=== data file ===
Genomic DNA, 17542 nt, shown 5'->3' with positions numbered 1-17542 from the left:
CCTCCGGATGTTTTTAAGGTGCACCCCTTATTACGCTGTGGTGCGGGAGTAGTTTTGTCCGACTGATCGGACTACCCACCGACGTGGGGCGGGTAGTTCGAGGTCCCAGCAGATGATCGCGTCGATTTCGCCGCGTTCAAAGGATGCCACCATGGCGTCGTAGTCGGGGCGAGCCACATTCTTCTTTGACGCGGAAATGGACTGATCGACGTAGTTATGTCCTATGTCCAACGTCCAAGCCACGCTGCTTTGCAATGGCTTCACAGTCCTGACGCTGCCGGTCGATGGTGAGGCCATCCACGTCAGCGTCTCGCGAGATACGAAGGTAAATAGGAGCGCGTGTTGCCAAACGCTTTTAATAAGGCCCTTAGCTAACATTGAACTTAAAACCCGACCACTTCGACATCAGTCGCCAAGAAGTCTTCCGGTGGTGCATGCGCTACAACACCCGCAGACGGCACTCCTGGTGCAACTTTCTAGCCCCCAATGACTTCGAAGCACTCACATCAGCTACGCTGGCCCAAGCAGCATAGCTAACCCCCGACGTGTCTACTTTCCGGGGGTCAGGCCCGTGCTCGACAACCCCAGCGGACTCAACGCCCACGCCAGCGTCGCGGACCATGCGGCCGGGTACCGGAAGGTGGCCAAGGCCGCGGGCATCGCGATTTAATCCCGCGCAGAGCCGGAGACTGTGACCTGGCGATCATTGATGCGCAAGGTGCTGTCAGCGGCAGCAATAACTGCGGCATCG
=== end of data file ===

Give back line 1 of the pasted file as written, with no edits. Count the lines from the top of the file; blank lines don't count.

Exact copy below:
Genomic DNA, 17542 nt, shown 5'->3' with positions numbered 1-17542 from the left: